In the near future – when all of our silly human struggles for need have come to an end – only want remains. Enter Theodore Twombly (Joaquin Phoenix), a lonely man who takes a chance on upgrading his mobile computer to a new operating system: a thinking program that can anticipate his desires (voiced by Scarlett Johansson). What he gets, however, is much more than that, but can a living person and an artificial intelligence have a meaningful relationship when the program evolves past the mere human who purchased it?
Her is an interesting premise for a drama: a man who falls in love with a computer program (let’s exclude the fact that she sounds like the perfect loving version of Scarlett Johanssen for a moment). The story makes sense; anyone whose ever been alone or just lonely can relate, and it doesn’t seem all that weird or implausible due to the lead actors delivering spot-on performances. Where Her missteps is in concluding the plot, conveniently getting all metaphysical (or cyberphysical, if you will) in order to end the film; there were only so many ways this was going to end, so it was this or Skynet, right? While intimacy and exclusivity are the core ideas being explored, very little is taboo, and the film does and exemplary job dealing with each idea respectfully even when – or especially when – it’s the most uncomfortable.
The assumed “future technology” is interesting. With people walking around talking and texting to invisible people, it isn’t far-fetched that a voice-actuated operating system would be pocket-sized and always connected. It’s a world where people hire writers to pen meaningful and heartfelt letters to one another, a world that feels like technology is segregating rather than unifying; is it any wonder humans are feeling disconnected? That said, however, it’s a bit farfetched that any company would release thinking software without some sort of restrictions (three laws safe, anyone?) but forgiving this one bit of ridiculousness allows an actual ending that would otherwise be absent.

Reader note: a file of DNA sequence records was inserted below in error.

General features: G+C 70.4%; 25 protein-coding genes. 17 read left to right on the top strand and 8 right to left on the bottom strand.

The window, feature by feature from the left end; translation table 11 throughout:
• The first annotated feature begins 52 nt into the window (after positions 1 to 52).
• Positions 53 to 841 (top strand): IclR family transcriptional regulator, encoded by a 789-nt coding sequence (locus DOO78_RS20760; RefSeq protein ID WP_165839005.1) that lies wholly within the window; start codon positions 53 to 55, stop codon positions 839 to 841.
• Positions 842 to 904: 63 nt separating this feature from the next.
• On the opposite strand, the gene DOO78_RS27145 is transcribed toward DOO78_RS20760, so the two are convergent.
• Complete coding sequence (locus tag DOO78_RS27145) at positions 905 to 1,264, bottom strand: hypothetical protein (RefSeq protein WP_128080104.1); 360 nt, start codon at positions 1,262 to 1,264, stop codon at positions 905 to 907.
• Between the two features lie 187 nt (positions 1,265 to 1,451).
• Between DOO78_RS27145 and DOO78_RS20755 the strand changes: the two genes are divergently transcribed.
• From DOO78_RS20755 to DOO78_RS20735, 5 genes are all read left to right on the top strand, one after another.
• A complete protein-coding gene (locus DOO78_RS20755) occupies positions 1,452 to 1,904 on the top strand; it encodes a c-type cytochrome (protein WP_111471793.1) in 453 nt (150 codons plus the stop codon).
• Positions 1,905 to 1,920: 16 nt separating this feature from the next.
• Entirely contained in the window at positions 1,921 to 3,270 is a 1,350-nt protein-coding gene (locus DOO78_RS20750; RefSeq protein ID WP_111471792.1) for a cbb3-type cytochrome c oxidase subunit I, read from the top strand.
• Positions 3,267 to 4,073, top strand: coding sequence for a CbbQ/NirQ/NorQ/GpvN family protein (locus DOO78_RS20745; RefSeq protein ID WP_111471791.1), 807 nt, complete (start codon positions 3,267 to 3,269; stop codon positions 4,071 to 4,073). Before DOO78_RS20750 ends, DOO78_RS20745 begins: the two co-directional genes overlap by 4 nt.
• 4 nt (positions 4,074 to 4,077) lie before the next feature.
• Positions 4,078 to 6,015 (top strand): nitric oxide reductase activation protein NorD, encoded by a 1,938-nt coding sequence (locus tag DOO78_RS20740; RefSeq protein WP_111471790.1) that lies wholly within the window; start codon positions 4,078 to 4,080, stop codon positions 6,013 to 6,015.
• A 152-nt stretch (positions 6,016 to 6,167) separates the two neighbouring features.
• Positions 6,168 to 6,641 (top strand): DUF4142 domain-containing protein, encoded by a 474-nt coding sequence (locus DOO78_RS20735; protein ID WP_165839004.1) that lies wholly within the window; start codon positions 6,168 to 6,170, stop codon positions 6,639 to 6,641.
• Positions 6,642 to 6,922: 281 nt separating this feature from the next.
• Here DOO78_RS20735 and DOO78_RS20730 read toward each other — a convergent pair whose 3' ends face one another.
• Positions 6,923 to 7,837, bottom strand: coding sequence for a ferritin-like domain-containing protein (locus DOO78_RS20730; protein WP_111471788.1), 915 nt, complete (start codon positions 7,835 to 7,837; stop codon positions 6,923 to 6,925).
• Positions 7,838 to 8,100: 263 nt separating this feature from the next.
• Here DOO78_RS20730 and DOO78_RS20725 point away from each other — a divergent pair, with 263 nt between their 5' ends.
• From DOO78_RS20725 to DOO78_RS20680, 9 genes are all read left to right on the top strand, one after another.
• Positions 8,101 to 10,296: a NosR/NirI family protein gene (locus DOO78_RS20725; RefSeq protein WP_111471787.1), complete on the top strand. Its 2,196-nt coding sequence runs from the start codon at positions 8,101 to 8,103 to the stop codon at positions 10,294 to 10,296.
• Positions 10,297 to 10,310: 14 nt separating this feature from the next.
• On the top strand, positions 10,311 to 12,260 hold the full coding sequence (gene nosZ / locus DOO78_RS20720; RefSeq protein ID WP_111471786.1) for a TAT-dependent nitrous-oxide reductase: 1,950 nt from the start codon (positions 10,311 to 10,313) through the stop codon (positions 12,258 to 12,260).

The creepiest moments aren’t shunned way from, meeting exactly the kinds of questions people would ask if – or perhaps when – such technology becomes available. The answers are cleverly spun with just the right amount of humor or drama to make viewers feel confident in wanting to know – details would spoil the film, but if you’ve considered watching it, you’re probably already asking those very questions. The plot is fairly simple, but this is a hybrid chick-flick; it’s about the journey, not the destination, and it makes you think in a good way. “Eliza,” you’ve come a long way, baby.
(a three and a half skull recommendation out of four)